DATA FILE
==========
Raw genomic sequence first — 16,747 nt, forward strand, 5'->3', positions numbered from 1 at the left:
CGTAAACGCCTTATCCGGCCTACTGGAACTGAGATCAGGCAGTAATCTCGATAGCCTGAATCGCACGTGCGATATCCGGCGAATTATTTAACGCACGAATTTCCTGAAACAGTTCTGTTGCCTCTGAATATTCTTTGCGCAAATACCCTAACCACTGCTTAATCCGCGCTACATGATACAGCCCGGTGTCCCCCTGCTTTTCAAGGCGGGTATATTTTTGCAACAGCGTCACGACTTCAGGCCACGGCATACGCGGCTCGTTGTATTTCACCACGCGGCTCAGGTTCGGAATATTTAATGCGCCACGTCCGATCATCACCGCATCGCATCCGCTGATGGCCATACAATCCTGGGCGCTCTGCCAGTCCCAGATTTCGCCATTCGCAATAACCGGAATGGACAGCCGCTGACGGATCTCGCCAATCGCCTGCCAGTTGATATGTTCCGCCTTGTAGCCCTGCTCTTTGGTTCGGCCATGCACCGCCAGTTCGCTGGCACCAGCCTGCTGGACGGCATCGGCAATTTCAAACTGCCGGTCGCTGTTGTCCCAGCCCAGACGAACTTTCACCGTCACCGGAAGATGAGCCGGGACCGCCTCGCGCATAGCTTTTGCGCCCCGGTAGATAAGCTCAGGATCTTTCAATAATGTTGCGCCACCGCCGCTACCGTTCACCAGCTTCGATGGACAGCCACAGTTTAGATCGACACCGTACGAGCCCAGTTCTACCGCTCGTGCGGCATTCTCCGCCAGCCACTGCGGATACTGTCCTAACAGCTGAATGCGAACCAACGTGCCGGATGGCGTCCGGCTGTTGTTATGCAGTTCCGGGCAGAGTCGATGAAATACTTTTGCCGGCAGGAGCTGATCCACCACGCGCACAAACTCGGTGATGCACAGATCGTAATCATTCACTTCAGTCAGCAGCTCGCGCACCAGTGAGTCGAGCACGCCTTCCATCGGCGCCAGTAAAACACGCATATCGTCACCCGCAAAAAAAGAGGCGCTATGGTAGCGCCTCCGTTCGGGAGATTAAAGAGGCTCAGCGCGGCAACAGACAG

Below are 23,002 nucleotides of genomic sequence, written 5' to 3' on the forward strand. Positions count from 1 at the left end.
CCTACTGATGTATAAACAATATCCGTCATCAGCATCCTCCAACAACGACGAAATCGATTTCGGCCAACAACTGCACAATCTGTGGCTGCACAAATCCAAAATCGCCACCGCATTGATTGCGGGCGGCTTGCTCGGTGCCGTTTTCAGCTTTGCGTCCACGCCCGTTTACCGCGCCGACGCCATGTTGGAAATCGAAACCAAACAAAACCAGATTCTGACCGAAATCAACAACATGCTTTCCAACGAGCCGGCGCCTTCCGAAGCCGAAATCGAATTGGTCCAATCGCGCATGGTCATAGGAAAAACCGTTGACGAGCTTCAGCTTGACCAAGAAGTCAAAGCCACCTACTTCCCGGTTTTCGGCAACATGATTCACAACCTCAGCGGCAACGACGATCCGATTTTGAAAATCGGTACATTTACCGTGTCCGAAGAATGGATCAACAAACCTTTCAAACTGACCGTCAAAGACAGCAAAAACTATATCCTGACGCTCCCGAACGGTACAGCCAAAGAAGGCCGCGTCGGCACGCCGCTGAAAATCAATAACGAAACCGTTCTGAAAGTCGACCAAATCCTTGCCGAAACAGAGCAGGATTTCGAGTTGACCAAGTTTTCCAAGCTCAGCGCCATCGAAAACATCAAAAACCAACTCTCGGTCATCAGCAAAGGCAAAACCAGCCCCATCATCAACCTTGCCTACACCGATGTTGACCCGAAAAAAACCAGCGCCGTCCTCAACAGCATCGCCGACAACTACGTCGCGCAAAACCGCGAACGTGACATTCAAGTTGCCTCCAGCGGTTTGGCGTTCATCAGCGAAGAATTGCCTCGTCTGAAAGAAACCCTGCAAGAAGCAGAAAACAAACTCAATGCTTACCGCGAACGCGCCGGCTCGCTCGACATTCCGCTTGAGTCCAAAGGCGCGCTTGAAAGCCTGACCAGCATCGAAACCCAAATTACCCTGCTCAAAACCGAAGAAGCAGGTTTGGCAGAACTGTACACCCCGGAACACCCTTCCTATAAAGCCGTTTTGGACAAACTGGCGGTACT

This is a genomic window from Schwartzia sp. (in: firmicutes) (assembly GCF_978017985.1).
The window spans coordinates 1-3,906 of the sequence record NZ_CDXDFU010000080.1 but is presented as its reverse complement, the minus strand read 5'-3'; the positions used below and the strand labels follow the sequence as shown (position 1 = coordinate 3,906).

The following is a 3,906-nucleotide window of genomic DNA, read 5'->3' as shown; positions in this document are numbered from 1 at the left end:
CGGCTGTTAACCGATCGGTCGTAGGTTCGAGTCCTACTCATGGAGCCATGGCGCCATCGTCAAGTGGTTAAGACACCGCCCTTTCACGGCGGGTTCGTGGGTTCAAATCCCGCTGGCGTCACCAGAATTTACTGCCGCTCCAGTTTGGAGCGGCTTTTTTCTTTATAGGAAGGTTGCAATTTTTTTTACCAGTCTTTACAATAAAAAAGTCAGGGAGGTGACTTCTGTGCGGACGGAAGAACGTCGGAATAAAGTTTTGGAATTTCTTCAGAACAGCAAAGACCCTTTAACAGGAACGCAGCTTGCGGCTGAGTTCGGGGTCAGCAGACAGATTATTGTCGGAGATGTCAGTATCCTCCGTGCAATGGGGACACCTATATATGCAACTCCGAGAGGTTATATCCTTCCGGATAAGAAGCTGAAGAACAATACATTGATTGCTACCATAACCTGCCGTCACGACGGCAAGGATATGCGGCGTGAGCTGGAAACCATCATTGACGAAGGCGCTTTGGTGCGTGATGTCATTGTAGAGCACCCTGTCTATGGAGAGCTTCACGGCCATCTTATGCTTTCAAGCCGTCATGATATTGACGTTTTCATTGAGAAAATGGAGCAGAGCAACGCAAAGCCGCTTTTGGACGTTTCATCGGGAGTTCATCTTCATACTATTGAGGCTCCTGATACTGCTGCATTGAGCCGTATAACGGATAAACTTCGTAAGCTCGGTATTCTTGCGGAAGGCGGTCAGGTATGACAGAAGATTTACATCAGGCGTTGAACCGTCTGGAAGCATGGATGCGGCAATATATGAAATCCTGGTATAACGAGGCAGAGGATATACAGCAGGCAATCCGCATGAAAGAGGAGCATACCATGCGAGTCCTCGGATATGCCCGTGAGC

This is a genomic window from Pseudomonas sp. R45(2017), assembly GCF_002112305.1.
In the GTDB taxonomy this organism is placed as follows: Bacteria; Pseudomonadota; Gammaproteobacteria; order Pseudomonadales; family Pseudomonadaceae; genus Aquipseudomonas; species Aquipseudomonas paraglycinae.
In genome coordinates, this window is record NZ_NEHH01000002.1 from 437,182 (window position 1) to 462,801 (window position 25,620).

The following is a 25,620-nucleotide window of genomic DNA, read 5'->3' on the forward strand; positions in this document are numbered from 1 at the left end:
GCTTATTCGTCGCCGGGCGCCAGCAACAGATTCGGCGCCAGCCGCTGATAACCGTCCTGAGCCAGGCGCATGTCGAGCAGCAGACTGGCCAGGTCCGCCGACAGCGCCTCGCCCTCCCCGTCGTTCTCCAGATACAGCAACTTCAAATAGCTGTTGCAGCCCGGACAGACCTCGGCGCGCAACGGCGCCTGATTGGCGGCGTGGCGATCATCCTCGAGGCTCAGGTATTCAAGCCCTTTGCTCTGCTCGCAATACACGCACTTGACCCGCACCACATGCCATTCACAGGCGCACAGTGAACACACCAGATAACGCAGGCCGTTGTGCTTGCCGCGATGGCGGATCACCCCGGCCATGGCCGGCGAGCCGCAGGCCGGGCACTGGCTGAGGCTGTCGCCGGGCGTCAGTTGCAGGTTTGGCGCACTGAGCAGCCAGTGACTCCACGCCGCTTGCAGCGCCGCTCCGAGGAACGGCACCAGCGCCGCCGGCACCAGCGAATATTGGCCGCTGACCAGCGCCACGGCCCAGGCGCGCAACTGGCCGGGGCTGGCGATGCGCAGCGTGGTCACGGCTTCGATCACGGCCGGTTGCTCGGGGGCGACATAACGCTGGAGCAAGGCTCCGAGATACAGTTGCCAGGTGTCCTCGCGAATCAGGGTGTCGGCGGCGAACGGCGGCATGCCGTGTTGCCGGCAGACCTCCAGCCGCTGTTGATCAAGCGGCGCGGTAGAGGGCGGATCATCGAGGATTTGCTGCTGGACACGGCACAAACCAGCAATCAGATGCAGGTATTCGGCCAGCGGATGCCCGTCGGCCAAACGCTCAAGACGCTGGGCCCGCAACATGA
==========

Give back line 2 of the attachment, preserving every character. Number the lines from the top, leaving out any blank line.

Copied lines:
CGTAAACGCCTTATCCGGCCTACTGGAACTGAGATCAGGCAGTAATCTCGATAGCCTGAATCGCACGTGCGATATCCGGCGAATTATTTAACGCACGAATTTCCTGAAACAGTTCTGTTGCCTCTGAATATTCTTTGCGCAAATACCCTAACCACTGCTTAATCCGCGCTACATGATACAGCCCGGTGTCCCCCTGCTTTTCAAGGCGGGTATATTTTTGCAACAGCGTCACGACTTCAGGCCACGGCATACGCGGCTCGTTGTATTTCACCACGCGGCTCAGGTTCGGAATATTTAATGCGCCACGTCCGATCATCACCGCATCGCATCCGCTGATGGCCATACAATCCTGGGCGCTCTGCCAGTCCCAGATTTCGCCATTCGCAATAACCGGAATGGACAGCCGCTGACGGATCTCGCCAATCGCCTGCCAGTTGATATGTTCCGCCTTGTAGCCCTGCTCTTTGGTTCGGCCATGCACCGCCAGTTCGCTGGCACCAGCCTGCTGGACGGCATCGGCAATTTCAAACTGCCGGTCGCTGTTGTCCCAGCCCAGACGAACTTTCACCGTCACCGGAAGATGAGCCGGGACCGCCTCGCGCATAGCTTTTGCGCCCCGGTAGATAAGCTCAGGATCTTTCAATAATGTTGCGCCACCGCCGCTACCGTTCACCAGCTTCGATGGACAGCCACAGTTTAGATCGACACCGTACGAGCCCAGTTCTACCGCTCGTGCGGCATTCTCCGCCAGCCACTGCGGATACTGTCCTAACAGCTGAATGCGAACCAACGTGCCGGATGGCGTCCGGCTGTTGTTATGCAGTTCCGGGCAGAGTCGATGAAATACTTTTGCCGGCAGGAGCTGATCCACCACGCGCACAAACTCGGTGATGCACAGATCGTAATCATTCACTTCAGTCAGCAGCTCGCGCACCAGTGAGTCGAGCACGCCTTCCATCGGCGCCAGTAAAACACGCATATCGTCACCCGCAAAAAAAGAGGCGCTATGGTAGCGCCTCCGTTCGGGAGATTAAAGAGGCTCAGCGCGGCAACAGACAG